“YOU HAVE TO DECIDE WHAT YOU WANT TO PLAY TO: THE 200 PEOPLE IN THE AUDIENCE, OR DO YOU WANT TO MAKE A SHOT LOOK GOOD FOR THE MILLIONS OF PEOPLE WATCHING ON TV?” — DOUG LANE on the Purpose of a Presidential-level Press or Campaign Event.
In this episode, we speak with Doug Lane, founder of FastLane Productions who has spent more than 30 years planning and administering presidential caliber events for political campaigns and the private sector.
In a wide ranging two-part interview, Doug pulls back the curtain to reveal the mistakes rookies often make … and how you can avoid them.
He tells how he transformed a small company providing DJ entertainment at local events into one of the nation’s premiere firms for designing and administering top shelf events.
Doug learned valuable tips from military planners and turned them into a business strategy that brings sizzle to the most important big-name gatherings.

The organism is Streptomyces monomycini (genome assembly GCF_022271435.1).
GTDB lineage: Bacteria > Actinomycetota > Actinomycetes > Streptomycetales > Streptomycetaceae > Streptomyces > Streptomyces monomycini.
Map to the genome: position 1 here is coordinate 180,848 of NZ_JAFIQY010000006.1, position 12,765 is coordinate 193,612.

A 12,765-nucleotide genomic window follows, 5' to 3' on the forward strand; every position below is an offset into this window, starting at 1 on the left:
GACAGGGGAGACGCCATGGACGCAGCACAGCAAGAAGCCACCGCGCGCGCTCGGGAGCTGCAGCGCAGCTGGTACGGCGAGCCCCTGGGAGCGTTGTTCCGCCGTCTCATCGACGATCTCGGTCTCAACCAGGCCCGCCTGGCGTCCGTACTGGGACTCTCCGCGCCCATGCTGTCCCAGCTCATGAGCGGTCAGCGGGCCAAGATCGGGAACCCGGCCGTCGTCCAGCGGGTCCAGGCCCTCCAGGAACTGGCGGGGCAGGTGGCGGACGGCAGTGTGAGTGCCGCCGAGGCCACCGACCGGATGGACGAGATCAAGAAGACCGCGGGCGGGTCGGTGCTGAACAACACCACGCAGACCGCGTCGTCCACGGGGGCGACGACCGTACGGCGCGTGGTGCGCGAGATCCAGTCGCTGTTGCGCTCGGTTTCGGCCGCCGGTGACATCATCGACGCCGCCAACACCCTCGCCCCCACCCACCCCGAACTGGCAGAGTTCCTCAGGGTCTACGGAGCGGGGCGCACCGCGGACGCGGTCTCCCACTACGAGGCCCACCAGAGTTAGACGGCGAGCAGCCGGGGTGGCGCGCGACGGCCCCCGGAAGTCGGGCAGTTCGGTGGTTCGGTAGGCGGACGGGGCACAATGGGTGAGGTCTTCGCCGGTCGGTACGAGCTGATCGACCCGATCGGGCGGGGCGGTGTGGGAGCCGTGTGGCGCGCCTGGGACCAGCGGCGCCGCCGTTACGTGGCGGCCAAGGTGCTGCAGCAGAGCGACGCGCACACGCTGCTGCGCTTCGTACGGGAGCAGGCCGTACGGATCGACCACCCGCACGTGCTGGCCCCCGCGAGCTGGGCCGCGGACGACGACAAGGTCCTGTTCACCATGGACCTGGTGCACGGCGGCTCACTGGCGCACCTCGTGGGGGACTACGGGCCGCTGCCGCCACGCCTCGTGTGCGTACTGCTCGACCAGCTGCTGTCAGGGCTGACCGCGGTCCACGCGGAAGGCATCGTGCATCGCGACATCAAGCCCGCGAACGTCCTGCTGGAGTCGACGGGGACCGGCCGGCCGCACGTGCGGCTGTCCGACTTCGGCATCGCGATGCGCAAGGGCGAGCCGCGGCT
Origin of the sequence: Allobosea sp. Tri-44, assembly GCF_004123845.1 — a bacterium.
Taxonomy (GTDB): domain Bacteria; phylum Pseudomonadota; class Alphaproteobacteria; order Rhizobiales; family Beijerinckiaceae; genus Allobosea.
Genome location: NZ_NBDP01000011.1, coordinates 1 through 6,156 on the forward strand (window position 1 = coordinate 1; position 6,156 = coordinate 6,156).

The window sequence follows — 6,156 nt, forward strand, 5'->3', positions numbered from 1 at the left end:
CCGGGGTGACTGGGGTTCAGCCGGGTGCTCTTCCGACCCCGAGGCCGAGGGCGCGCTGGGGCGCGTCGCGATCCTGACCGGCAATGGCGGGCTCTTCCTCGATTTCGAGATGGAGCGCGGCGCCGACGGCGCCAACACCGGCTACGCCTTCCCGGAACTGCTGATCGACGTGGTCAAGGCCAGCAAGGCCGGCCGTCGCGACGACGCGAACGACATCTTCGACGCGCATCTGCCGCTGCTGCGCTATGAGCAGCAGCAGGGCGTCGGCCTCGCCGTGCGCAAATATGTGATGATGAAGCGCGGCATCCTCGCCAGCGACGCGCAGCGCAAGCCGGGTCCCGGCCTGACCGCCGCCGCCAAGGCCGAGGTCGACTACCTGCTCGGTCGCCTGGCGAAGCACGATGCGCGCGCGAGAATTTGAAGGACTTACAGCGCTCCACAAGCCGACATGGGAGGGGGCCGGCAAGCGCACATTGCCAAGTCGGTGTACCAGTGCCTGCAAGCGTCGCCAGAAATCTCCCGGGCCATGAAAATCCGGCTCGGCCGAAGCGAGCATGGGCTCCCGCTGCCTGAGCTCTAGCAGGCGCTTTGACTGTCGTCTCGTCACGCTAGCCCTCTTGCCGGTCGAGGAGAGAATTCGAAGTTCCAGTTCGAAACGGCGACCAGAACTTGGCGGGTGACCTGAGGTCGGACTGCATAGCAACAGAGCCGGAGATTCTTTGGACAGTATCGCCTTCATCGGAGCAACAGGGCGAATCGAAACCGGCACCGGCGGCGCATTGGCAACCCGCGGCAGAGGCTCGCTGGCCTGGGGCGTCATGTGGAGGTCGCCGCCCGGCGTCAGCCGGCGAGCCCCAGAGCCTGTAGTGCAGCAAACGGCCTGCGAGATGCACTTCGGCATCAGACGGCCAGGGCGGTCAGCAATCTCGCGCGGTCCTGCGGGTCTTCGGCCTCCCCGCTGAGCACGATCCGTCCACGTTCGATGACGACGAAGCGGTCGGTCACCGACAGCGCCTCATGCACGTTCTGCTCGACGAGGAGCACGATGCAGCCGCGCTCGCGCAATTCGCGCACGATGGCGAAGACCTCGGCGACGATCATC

And he’s had the chance to rub elbows with presidents and legendary entertainers along the way, too.
We know you will enjoy hearing his fascinating stories and great advice.
The first presidential debate of 2016 is now history with neither candidate emerging as what anyone might term a “winner.” Perhaps the best summary was provided the morning after by Politico’s Anna Palmer and Jake Sherman, who wrote in the PoliticoPlaybook “Donald Trump didn’t throw up on his shoes. But Hillary Clinton had the far better night.”
Indeed, initial polling indicated that Clinton, having presumably engaged in extensive debate preparation beforehand, made a somewhat better impression than Trump – CNN logged the figure at roughly 64% having thought Clinton won.
But it was, at best, a hollow victory. Neither did what they needed to do…
In this episode, we speak with Mort Kondracke, the co-author of Jack Kemp: The Bleeding-Heart Conservative Who Changed America. This is the first and only definitive biography of Jack Kemp, the legendary Buffalo Bills quarterback, dynamic Congressional leader, and champion of supply-side economics — the idea that lowering taxes spurs economic growth.
Mort Kondracke and his co-author Fred Barnes, the editor of The Weekly Standard, make the argument that Jack Kemp is the most influential non-president, American politician of the last century.